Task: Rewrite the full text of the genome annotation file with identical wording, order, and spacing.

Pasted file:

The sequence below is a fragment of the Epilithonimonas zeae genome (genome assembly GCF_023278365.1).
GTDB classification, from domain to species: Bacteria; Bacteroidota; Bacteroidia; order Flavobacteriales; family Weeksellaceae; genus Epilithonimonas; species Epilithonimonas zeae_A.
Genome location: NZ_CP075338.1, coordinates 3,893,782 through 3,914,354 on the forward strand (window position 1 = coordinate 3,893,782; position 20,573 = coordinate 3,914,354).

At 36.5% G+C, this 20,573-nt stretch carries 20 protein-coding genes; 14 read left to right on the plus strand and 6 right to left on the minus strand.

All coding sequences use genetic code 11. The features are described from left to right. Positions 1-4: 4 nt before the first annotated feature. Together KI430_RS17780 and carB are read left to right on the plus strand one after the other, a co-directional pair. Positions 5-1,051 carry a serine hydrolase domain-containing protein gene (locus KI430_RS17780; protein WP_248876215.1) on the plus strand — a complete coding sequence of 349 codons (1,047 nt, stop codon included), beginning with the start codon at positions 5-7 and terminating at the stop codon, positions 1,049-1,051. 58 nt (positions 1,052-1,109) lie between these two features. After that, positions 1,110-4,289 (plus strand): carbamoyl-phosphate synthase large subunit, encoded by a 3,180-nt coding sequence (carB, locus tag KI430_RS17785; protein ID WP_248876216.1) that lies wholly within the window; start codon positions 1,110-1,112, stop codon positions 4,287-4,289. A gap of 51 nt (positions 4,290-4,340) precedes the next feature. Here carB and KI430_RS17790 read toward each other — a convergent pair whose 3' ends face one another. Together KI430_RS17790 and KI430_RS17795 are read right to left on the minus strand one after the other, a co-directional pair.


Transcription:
The sequence below is a fragment of the Epilithonimonas zeae genome (genome assembly GCF_023278365.1).
GTDB classification, from domain to species: Bacteria; Bacteroidota; Bacteroidia; order Flavobacteriales; family Weeksellaceae; genus Epilithonimonas; species Epilithonimonas zeae_A.
Genome location: NZ_CP075338.1, coordinates 3,893,782 through 3,914,354 on the forward strand (window position 1 = coordinate 3,893,782; position 20,573 = coordinate 3,914,354).

At 36.5% G+C, this 20,573-nt stretch carries 20 protein-coding genes; 14 read left to right on the plus strand and 6 right to left on the minus strand.

All coding sequences use genetic code 11. The features are described from left to right. Positions 1-4: 4 nt before the first annotated feature. Together KI430_RS17780 and carB are read left to right on the plus strand one after the other, a co-directional pair. Positions 5-1,051 carry a serine hydrolase domain-containing protein gene (locus KI430_RS17780; protein WP_248876215.1) on the plus strand — a complete coding sequence of 349 codons (1,047 nt, stop codon included), beginning with the start codon at positions 5-7 and terminating at the stop codon, positions 1,049-1,051. 58 nt (positions 1,052-1,109) lie between these two features. After that, positions 1,110-4,289 (plus strand): carbamoyl-phosphate synthase large subunit, encoded by a 3,180-nt coding sequence (carB, locus tag KI430_RS17785; protein ID WP_248876216.1) that lies wholly within the window; start codon positions 1,110-1,112, stop codon positions 4,287-4,289. A gap of 51 nt (positions 4,290-4,340) precedes the next feature. Here carB and KI430_RS17790 read toward each other — a convergent pair whose 3' ends face one another. Together KI430_RS17790 and KI430_RS17795 are read right to left on the minus strand one after the other, a co-directional pair.